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That’s my new year’s resolution this year.

No more working on the weekends or stressing about work when I’m not working. There’s a time for work and a time for play and I bet this separation is going to make them both more enjoyable and productive.

I might even be able to start squeezing back in some personal projects in my “play” time. Or should those go into the work allotted time slot… not sure yet. Future blog posts will tell how this resolution played out.

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Why do I write?

I find it important to occasionally ask yourself why you do what you do… keeps ya grounded. So why do I bother maintaining a journal of mildly-significant tech-related achievements that mostly take place in my brain alone? Probably for the same reason I’m asking this question right now: To find out what I am up to and make sure it’s something worthwhile. So what are you working on, Vlad? Anything interesting lately? No? Why not?

It’s easy to get fixated on the things you have to get done and not leave any real room for things you would actually enjoy doing. Or beat yourself up too much with other people’s problems and be exhausted and under-motivated when it comes time to work on something personal.

This is somewhat related to the rubber duckie test. You are my rubber duckie, dear (statistically-likely non-existent) reader; I shall call you squishy. But instead of helping me solve software problems, you are helping me shift the focus in my life whenever I stray too far from what I care about.

I am not sure what I care about yet. I do care about finding out what it is though. I should work on that some more.

I’ve been reading various books and articles on artificial intelligence lately and contrasting it to what people’s common conception on the subject is. Also, to what the current direction of the field is, which (albeit having a vast array of potential practical applications) seems totally wrong to me considering that the ultimate goal is true (human-like) machine intelligence.

It’s important to understand what intelligence, emotions, consciousness etc. are before going around saying things like A man-made mechanical device could never <insert human trait of choice here>. You don’t know that. You don’t know that you are anything more than the sum of your parts. You don’t know that there’s never going to be someone who is going to discover a simple (or insanely complicated, but correct) step by step explanation of how creativity works and implement that into an algorithm. Man’s usual response to a yet-to-be-understood concept is “we can’t explain that” or “that’s just the way it is”. But that’s the same dense attitude as that of a mother telling her completely capable of rational thought 6 year old daughter not to play with her food “because I said so”. Why impose limits on what you can understand? Is it laziness? Is it the joy we get by thinking we’re special?. If it’s laziness, at least accept that there might be a possibility that there’s a scientific explanation for these concepts. Don’t just pass magic off as facts.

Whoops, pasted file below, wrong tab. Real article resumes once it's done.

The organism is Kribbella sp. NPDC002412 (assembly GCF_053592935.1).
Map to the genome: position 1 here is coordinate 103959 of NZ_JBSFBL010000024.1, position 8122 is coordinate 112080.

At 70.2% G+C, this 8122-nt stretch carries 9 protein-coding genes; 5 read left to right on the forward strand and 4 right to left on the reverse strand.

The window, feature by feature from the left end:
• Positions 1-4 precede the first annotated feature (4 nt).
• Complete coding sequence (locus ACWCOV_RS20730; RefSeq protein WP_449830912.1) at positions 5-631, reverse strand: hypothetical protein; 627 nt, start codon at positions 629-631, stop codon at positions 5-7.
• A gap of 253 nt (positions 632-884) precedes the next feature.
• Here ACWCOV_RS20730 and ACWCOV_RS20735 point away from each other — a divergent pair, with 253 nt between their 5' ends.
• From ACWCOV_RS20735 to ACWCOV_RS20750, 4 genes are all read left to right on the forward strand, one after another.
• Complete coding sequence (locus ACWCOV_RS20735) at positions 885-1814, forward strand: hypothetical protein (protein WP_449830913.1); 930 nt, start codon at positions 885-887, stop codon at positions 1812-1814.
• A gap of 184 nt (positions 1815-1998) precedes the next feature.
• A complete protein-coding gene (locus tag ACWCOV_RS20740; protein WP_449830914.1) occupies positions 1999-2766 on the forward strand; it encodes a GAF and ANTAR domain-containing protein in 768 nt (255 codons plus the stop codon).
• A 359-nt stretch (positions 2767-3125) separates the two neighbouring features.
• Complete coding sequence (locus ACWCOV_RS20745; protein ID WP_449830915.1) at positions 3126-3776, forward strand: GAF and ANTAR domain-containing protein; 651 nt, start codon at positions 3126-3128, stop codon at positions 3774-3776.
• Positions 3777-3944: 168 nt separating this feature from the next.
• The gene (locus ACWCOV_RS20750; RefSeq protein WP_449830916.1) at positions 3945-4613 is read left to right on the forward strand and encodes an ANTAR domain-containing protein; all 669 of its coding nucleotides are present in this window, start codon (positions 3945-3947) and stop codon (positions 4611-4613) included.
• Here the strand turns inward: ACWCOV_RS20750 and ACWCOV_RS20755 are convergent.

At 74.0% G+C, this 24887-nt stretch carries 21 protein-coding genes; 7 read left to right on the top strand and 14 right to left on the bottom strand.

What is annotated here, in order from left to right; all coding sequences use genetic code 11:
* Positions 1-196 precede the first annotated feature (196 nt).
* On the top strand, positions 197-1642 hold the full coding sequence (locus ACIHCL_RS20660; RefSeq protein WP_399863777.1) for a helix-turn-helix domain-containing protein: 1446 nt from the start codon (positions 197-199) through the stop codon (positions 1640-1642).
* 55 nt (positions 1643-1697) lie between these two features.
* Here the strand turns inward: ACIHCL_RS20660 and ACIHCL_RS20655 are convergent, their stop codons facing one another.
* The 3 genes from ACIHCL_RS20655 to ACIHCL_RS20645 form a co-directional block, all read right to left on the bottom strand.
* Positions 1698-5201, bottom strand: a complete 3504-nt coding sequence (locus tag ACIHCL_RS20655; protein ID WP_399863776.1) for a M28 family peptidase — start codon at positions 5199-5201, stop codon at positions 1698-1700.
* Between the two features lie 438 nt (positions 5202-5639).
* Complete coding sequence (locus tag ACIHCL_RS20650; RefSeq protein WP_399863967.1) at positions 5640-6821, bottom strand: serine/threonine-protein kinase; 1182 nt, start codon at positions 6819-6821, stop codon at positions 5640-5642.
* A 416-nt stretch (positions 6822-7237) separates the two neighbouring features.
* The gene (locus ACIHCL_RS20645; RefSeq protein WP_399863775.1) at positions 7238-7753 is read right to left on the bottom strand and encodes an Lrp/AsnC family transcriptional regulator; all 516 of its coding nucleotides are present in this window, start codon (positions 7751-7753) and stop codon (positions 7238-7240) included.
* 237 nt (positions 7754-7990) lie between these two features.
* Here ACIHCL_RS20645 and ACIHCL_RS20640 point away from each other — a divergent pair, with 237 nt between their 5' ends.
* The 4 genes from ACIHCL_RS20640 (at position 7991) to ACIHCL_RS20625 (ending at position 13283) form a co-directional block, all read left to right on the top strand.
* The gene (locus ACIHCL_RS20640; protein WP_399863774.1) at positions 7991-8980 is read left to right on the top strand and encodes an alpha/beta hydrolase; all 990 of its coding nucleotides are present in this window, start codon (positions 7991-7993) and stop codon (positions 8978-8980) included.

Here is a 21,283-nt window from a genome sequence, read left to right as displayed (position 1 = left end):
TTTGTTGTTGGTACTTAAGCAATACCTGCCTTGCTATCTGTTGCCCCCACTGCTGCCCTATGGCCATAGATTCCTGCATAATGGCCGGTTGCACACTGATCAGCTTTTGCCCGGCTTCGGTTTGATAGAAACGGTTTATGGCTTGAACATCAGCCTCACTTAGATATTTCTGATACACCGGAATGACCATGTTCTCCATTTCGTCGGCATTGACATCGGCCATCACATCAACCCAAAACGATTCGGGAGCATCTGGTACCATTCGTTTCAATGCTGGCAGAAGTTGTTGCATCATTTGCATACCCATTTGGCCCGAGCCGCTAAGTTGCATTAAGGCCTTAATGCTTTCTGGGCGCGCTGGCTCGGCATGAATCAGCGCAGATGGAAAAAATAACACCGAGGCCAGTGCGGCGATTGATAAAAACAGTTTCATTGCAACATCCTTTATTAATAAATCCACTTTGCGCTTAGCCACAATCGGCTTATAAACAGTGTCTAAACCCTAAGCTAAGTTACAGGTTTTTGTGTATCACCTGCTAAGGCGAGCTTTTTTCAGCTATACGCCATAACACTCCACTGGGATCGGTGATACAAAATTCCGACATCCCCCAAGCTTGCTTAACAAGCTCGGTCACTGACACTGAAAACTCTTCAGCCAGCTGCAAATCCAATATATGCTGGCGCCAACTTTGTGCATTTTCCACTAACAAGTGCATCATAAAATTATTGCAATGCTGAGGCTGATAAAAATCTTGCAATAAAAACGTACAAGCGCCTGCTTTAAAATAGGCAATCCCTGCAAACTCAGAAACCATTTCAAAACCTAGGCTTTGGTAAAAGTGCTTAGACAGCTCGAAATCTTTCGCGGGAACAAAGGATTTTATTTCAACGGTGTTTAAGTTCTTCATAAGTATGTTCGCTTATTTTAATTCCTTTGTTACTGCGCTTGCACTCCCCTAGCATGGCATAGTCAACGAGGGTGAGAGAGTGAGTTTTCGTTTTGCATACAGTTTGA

Magic

Actually, I think political commentator, Bill O’Reilly sums it up best:

bill oreilly dolar to soda

The point I am trying to make is this: If it is not magic, it can be understood. And if it can be understood, it can be engineered. Maybe not soon. Maybe not ever. It’s a question of possibility not probability, but I do believe we will eventually come to know and accept all the mysteries of our own minds. From then on, it’s just a matter of copying the same principles onto silicone.

AI’s approach to mimicking a human trait in a machine is simple. Scientists agree upon a theory of how the human brain implements that trait and then program the computer through various tricks to act as if possessing that trait. A human can be introspective by having thoughts about his own thoughts? No problem. Have the computer keep records of the sequence of operations it undertakes when trying to solve a problem. If it fails, have it study those records and figure out where it went wrong. If it succeeds, have it mark those records for further reference as “good” for that particular situation and Bam! The computer is self-conscious.

The computer is NOT self-conscious!

This approach is based on the old Turing behavior-based definition of intelligence. Some new theories now claim that intelligence can exist in the absence of behavior. In this case, it’s important to understand how the brain implements it’s processes not just the outcome of them.

There are a lot of cute anecdotes portraying a digital machine’s lack of continuousness, creativity or real understanding. One that I particularly enjoyed was John Searle’s Chinese Room Argument:

Suppose you have a room with a slot in one wall, and inside is an English-speaking person sitting at a desk. He has a big book of instructions and all the pencils and scratch paper he could ever need. Flipping through the book, he sees that the instructions, written in English, dictate ways to manipulate, sort, and compare Chinese characters. Mind you, the directions say nothing about the meanings of the Chinese characters; they only deal with how the characters are to be copied, erased, reordered, transcribed, and so forth.